BICYCLES RETURN AS OKADA TAKE LEAVE OF STREETS IN UYO
Today, bicycle sellers and repairers, who, three years ago, were lamenting about poor business, are smiling to the bank or something close to that. At least, they say things are getting better because okada are off the streets.
A casual glance in the streets of Uyo has shown that bicycles are re-emerging, not for pleasure or recreational ride as was the case a few months ago but for real private transportation, sometimes with a passenger on the carrier.
While some of the riders may be too shy to talk, the sellers and repairers in Akpan Andem Market are not shy. In fact, they are busy, praising the government for banning motorcycle, resulting in a boost in bicycle business.
Mr. Mfonobong Sam told Daily Sun at his bicycle stall in the market that business has improved since government banned motorcycles and that the prices of bicycles had equally jumped up.
Sam praised the state government for banning okada, not necessarily for the improvement of the bicycle-selling business but also for the safety of people on the road. He also said erstwhile okada riders, who had learnt some trades had since gone back to practise them to boost the economy 'because most of them were self-employed before going into okada business to make fast money.'
'There has been no death due to accident since motorcycles were banned and bicycle does not harm anyone. At least it has not been reported yet.'
But he was quick to add that the ban on okada had brought untold hardship to the people as transportation has become extremely difficult, especially for traders, who find it difficult to take their goods to the selling points like markets and reasoned that such had helped to slow down the economy.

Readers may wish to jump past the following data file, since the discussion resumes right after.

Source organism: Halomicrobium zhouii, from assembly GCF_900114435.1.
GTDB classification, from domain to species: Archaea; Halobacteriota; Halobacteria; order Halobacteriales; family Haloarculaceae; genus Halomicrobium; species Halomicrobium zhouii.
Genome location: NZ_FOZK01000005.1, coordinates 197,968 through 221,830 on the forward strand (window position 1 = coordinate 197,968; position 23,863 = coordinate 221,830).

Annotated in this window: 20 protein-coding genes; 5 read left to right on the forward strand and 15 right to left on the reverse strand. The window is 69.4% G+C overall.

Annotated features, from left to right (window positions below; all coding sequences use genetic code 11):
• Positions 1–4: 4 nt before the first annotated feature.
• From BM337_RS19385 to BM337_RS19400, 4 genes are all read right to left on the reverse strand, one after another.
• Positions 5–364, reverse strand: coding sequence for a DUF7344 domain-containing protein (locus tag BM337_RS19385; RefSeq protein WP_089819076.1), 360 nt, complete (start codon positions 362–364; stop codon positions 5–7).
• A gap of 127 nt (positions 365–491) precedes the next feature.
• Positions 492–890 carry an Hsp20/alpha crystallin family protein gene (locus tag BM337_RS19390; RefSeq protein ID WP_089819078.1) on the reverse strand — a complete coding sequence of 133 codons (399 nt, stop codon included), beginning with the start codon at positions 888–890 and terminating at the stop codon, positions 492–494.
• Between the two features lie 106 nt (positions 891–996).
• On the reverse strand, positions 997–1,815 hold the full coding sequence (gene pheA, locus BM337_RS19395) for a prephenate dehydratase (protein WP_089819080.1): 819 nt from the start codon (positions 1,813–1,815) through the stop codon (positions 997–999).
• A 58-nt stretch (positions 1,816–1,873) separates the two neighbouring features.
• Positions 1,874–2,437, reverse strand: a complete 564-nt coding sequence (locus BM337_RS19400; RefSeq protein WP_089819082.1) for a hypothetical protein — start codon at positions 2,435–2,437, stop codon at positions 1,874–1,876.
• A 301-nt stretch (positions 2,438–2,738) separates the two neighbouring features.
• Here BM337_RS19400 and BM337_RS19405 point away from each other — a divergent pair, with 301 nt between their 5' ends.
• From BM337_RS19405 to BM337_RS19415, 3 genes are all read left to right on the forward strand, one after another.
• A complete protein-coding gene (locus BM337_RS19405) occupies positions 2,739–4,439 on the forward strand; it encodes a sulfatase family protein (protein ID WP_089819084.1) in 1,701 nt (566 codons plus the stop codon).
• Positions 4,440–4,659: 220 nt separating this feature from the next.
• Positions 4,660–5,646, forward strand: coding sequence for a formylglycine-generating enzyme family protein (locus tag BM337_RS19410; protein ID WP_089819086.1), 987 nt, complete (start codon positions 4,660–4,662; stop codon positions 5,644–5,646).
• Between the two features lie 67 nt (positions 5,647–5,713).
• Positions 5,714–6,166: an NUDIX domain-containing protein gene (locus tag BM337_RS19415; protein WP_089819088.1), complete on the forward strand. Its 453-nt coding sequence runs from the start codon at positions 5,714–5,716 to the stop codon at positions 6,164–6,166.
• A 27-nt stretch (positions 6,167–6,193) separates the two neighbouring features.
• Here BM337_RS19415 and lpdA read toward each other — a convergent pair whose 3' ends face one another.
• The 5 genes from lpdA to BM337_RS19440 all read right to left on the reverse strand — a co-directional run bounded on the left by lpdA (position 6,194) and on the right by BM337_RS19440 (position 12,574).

A bicycle repairer, Anietie Udo, said his business was gradually picking up as people were buying bicycles thereby bringing it to them to fix accessories and repairs. This he said, at least, has provided income to feed their family.
In terms of prices, Udo said there had been marginal increase as White Fork brand of bicycle, which earlier sold for N15,000 is now N17,000.
But other sellers said they had lost out because they did not have enough money to stock their shops after a long period of inactivity. Now that things are improving, it is only those, who had enough money to buy many bikes when it was cheap that are benefitting.
The only buyer, who agreed to speak, David Ubon, who came all the way from Etinan to Uyo to buy the bicycle even though motorcycles are not banned in Etinan, complained of price hike, saying sports bicycle, which he said used to sell for N9,000, now cost between N13,000 and N15,000.
'Since government stopped motorcycles in Uyo, ordinary people cannot afford transportation again because of the cost as even the motorcycles which cost between N60,000 and N70,000 are now N100,000. Now people buy bicycles, to at least transport themselves to nearby places. This has also made the cost of bicycle to increase. A lot of people came to buy but some have left since I came because of the exorbitant cost,' Ubon said.
Tricycles are struggling for space with cars, which have now filled the streets of Uyo. Nobody knows where all these cars where parked to suddenly pour into the street after motorcycles had been banned. Will bicycles also join in the street fight? Maybe, you can't kill a bicycle.